'National' consolation for Centre in lost battle

Land, police off limits for Delhi govt

By Our Legal Correspondent
  • Published 5.07.18
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Lieutenant Governor Anil Baijal

New Delhi: Wednesday's Supreme Court order did hold out some consolation for the Centre too while binding the Delhi lieutenant governor to "aid and advice" from the council of ministers on matters where the Delhi government can legislate.

It said the LG can act independently in matters relating to "national concerns", and denied the Delhi government the power to legislate on issues of public order, police and land.

Writing a concurring judgment, Justice D.Y. Chandrachud agreed with the Centre's stand that Delhi's special constitutional status fell short of full statehood and that it continued to be a Union territory.

"Both in terms of the reach of the legislative power, as well as in relation to the exercise of executive power, the special constitutional arrangements for Delhi recognise that the governance of Delhi implicates a sense of national interest. When matters of national interest arise, they would predicate a predominant role for institutions of national governance," he wrote.

"The Transaction of Business Rules indicate in sufficiently elaborate terms that when there is a difference of opinion between the lieutenant governor and a minister, primarily, an effort should be made to resolve it by mutual discussion.

"If this process does not yield a satisfactory result, the matter can be referred to the council of ministers with whom an attempt is made to seek a satisfactory solution. It is when these two stages are crossed and a difference still persists that the proviso can be taken recourse to by referring the matter to the President."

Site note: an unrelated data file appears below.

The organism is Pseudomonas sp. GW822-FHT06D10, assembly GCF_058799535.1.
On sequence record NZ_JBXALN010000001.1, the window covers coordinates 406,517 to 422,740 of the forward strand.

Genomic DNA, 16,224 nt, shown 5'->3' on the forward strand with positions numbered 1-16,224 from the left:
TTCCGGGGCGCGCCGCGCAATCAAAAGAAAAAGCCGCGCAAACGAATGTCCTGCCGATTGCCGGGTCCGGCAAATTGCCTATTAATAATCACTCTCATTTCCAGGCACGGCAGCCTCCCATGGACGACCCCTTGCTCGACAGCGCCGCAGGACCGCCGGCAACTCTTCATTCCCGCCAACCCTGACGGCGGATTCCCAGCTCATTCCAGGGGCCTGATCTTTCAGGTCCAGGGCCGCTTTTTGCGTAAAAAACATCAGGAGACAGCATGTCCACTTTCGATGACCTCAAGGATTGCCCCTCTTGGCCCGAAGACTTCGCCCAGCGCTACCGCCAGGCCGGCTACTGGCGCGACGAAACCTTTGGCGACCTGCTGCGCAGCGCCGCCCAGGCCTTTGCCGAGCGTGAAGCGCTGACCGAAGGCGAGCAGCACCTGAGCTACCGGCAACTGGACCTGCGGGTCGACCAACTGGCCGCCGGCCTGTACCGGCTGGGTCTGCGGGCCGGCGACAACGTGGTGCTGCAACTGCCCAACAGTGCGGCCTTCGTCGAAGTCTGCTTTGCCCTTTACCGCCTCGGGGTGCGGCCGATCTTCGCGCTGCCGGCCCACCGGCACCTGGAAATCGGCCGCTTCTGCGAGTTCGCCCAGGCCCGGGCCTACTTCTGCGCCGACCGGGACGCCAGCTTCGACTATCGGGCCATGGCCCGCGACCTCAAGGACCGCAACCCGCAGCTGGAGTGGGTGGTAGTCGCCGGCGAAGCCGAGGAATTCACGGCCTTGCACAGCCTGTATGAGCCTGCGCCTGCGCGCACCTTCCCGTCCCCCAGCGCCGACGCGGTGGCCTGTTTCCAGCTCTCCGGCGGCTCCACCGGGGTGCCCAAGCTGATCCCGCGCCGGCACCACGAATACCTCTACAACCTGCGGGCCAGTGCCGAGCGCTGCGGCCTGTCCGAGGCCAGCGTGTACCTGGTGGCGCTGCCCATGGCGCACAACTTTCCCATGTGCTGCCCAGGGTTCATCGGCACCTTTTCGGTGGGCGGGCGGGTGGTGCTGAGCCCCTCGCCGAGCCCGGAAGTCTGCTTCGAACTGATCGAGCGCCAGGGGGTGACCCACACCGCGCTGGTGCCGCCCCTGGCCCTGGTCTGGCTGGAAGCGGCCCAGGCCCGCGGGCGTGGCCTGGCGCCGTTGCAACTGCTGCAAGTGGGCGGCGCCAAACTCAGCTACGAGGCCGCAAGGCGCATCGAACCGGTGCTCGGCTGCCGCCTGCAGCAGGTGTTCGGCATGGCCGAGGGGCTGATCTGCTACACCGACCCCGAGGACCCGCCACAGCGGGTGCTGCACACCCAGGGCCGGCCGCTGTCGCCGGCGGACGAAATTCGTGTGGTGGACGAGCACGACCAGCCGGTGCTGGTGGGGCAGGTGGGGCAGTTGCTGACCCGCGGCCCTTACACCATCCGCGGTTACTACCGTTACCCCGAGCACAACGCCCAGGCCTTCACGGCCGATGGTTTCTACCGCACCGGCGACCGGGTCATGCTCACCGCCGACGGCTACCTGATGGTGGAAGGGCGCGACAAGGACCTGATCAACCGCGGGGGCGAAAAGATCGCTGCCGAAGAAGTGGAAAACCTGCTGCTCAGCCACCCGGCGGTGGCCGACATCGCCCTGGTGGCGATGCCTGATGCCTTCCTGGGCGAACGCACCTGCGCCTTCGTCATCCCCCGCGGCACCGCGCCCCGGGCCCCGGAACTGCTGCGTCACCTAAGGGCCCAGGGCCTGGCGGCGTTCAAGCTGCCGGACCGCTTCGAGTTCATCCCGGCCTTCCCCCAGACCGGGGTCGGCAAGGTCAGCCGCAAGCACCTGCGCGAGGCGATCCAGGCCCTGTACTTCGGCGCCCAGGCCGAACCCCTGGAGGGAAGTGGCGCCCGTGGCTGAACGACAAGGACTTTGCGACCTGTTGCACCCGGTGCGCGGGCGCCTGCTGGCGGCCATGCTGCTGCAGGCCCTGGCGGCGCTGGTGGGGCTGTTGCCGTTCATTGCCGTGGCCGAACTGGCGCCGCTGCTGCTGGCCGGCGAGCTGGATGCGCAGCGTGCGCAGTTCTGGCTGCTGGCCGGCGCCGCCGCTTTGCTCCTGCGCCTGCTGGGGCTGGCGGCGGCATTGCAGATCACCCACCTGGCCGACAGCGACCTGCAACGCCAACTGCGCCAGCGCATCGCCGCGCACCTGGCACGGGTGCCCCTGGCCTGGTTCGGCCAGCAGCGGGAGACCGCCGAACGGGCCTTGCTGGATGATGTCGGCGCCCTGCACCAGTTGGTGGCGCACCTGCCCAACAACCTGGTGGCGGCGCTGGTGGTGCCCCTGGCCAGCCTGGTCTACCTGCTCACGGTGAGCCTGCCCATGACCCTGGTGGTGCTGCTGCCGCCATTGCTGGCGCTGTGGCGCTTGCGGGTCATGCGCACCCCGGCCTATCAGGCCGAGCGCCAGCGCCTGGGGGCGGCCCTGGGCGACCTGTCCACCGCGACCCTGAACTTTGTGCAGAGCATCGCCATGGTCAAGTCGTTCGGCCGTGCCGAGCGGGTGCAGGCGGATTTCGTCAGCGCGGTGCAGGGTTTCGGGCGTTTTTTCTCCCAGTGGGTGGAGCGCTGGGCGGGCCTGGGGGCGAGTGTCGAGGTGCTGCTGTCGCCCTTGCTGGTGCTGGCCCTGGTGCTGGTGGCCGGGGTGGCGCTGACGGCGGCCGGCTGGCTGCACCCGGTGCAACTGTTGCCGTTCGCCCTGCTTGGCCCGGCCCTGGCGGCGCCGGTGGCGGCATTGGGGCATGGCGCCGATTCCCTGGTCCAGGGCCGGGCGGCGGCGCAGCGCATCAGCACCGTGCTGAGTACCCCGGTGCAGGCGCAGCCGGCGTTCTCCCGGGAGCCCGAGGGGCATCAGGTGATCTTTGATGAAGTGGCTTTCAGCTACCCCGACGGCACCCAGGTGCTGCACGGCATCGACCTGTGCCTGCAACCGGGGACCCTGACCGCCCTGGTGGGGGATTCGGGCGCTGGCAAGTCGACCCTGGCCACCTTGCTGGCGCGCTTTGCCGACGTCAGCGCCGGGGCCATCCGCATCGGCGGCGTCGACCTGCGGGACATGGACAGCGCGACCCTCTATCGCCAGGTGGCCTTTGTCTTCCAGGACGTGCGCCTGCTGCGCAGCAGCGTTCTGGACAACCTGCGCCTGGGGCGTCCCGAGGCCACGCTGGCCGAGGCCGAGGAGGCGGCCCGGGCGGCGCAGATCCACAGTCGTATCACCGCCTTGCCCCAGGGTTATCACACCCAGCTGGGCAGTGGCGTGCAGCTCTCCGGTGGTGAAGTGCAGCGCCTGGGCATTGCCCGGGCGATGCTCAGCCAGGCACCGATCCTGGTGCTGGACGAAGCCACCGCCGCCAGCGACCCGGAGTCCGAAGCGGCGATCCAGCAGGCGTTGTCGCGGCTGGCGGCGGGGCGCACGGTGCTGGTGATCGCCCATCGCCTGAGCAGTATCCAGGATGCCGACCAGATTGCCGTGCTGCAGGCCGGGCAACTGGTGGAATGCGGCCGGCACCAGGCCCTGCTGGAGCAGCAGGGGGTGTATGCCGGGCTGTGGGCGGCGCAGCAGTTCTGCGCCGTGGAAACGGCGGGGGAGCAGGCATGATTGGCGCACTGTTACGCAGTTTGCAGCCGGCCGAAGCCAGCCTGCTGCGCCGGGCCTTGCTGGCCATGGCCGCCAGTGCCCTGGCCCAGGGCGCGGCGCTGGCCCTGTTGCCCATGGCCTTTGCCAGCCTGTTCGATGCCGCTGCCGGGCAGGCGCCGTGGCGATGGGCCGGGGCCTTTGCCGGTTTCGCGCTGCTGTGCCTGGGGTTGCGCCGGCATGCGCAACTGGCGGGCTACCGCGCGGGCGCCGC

Justice Chandrachud said the LG had the authority to take immediate action that was "warranted by emergent circumstances until the President has taken a decision".

"But before recourse is taken to the proviso, the lieutenant governor must make every effort with the minister or, as the case may be, the council of ministers to resolve a matter of difference," he wrote.

"The nature of the differences which may warrant a reference to the President cannot be exhaustively catalogued. But it would be appropriate to construe the proviso as a protector of national concerns in regard to governance of the NCT."

The judgment said the lieutenant governor was a watchdog and might be justified in seeking recourse to the proviso where he felt that an executive act by the government was likely to impede or prejudice the exercise of executive power by the Centre.

"The lieutenant governor may similarly consider it necessary to invoke the proviso to ensure compliance with the provisions of the Constitution or a law enacted by Parliament," it added.

"Delhi presents a special case, quite unlike the other Union territories; the constitutional provisions governing it are an amalgam between national concerns (reflected in control by the Union) and representative democracy (expressed through the mandate of a council of ministers which owes collective responsibility to a directly elected legislature).

"There is no gainsaying that the control by the Union is also control of the President, acting on the aid and advice of the Union council of ministers, which in turn owes collective responsibility to Parliament.

"Constitutional statesmanship between the two levels of governance, the Centre and the Union territory, ought to ensure that practical issues are resolved with a sense of political maturity and administrative experience.

"This court has to step in only because skirmishes between the two have raised constitutional issues of the proper distribution of executive control over the National Capital Territory."